Pennsylvania plans to destroy 2,447 bottles seized from Arthur Goldman

We hate to be the bearers of bad news, but there’s a vino-tragedy unfolding in Pennsylvania as we speak. Bloomberg reports that 2,447 bottles of fine wine — as in cult Napa cabs and other hard to find bottles — are set to be poured down the drain by the state government. Some context is necessary: Pennsylvania has some of the strictest liquor laws in the nation. All wine sold in the state is sold by the state government. If you want to buy a wine that the state liquor stores don’t stock, well, you’re out of luck. One wine-loving lawyer decided to take things into his own hands, bringing those hard-to-find wines into the state and offering them up for sale to other collectors. And that’s where our tragedy begins:

Pennsylvania plans to destroy 2,447 bottles seized from Arthur Goldman, a Philadelphia-area lawyer who was charged this year with illegally reselling wine. While he has agreed to penalties, he’s fighting the jettisoning of his collection, which encompasses small-batch California producers such as Turley Wine Cellars, Martinelli Winery and Kistler Vineyards.

State police officers said that Goldman, 50, sold wine out of his home in Malvern, about 25 miles (40 kilometers) west of Philadelphia, court documents show. He sent an undercover agent a 97-page e-mail of wines available for purchase, most of which weren’t available in the state. Goldman at one point showed two officers his basement, where they saw 90 boxes of wine, according to court papers.

Goldman was charged in January with buying alcohol outside the state system and selling liquor without a license, and in August agreed to accept the penalties under a first-time offender program, said Michael Noone, Chester County First Assistant District Attorney.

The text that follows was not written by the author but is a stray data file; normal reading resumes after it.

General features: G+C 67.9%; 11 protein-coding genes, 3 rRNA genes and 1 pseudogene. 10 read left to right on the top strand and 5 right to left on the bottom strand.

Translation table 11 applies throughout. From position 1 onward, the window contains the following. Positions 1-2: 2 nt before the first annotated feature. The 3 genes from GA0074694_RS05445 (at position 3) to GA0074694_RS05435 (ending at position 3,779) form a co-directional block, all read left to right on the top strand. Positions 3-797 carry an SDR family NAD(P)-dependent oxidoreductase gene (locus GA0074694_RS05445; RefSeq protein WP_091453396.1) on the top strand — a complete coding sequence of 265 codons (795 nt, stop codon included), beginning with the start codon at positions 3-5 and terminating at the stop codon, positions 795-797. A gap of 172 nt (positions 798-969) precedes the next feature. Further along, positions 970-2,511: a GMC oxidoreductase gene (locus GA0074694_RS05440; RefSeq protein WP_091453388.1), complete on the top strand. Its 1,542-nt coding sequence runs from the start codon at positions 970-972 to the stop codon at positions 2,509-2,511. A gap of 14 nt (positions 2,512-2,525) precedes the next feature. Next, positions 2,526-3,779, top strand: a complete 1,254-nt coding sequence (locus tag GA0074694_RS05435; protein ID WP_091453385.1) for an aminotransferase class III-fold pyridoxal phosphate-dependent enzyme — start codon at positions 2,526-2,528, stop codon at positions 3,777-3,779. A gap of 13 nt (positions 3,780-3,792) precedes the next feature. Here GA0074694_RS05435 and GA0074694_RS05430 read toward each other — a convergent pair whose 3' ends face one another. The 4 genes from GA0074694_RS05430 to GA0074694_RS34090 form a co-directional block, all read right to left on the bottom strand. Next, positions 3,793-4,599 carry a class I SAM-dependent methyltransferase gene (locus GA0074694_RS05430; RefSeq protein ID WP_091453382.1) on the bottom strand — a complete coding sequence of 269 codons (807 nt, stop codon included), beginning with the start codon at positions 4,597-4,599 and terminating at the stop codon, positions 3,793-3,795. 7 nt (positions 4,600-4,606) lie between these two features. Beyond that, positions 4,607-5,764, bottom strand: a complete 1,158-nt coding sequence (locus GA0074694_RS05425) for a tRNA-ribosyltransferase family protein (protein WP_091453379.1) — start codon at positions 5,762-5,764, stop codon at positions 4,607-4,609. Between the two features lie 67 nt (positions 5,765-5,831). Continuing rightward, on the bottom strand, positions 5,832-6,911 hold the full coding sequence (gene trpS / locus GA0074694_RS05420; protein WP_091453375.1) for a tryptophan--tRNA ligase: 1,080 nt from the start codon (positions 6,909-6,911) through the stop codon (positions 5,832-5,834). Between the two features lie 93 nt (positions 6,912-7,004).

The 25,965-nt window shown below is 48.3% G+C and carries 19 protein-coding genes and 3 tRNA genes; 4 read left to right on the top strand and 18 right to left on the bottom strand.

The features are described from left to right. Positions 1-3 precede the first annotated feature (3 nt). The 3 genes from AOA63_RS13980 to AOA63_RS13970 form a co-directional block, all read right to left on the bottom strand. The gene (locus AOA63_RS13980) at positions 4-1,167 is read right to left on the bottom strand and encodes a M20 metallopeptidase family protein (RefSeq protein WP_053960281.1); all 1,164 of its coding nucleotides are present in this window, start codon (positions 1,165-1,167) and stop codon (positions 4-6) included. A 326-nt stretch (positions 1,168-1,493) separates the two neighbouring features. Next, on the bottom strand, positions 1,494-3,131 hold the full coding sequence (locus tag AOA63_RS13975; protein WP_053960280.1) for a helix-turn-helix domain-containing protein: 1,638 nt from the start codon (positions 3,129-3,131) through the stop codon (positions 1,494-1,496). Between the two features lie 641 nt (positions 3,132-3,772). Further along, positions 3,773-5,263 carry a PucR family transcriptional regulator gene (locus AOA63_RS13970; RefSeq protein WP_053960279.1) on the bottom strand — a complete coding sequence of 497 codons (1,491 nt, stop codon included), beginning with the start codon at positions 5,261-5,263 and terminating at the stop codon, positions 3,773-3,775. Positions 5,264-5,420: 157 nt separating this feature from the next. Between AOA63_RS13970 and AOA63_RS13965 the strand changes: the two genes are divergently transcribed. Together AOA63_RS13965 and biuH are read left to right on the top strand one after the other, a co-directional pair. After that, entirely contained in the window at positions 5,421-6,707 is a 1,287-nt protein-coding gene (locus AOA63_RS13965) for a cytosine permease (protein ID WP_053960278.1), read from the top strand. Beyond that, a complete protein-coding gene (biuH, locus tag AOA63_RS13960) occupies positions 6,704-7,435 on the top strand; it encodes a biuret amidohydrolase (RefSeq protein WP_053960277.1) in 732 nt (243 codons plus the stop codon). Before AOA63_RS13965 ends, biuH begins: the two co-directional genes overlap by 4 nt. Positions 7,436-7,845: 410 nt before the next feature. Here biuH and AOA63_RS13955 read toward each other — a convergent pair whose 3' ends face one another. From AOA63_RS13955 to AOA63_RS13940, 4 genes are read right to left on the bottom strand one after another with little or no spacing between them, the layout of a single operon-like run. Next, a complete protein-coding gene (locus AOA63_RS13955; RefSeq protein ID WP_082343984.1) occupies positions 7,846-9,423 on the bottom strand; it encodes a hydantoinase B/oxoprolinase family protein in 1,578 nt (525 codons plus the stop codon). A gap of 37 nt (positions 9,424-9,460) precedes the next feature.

There’s no question whatsoever that Goldman broke Pennsylvania law — but one would think a passionate collector trying to aid other wine lovers, who has fully cooperated with the state government, might be treated with a light touch. Alas, we’re talking about Pennsylvania. Earlier this year when the question of privatization of the state monopoly came up, the state’s airwave were flooded with commercials promising dead children. Seriously. The exact quote was: “It only takes a little bit of greed to kill a child.

On that colorful note, let’s return to Goldman’s 2,447 wines. Their fate would appear to be sealed, as Pennsylvania’s primary concern seems to be protecting its highly lucrative liquor monopoly — and making it clear to all those who would opposite the state that their challenges will be defeated, without mercy:

Goldman and his wife “spent hundreds upon hundreds of hours selecting these individual bottles, one at a time, over a more than 10-year period while their marital home and wine cellar was in New Jersey,” Kratsa said in an e-mail. “The inventory reflects a highly personalized collection of a passionate collector comprised almost entirely of single bottles of specific wines reflecting their personal taste, and clearly not a commercial enterprise.”

Much of Goldman’s collection reflects “small artisan producers” that only make limited varieties, said Tom Wark, executive director for the American Wine Consumer Coalition, a Napa-based lobbying group.

Wark, who said he has 25 years of experience in the wine industry, called a 2011 Kosta Browne Keefer Ranch wine listed “one of the most sought-after Pinot Noirs made in California.” Online prices for the wine start at $175, and it is only being offered by collectors.

“I’m salivating over here,” he said after listening to some of the inventory recorded by state police, which at times neglected to note years and vineyards under the brand names.

There is one possible positive outcome here. The Pennsylvania state law at issue offers one home — other than the drain — for these fine, seized wines:

Hospitals desirous of obtaining confiscated liquor offered by Federal authorities or granted to them by the courts of the Commonwealth shall make written application to the Board for permission to import the liquor if located outside of this Commonwealth.

While we’d love to know the story of how this bizarre provision found its way into the state’s post-Prohibition liquor laws, our immediate hope is that a hospital raises its hand to claim the collection. If that comes to pass we’d also like an invitation to their holiday party. It should be a good one.

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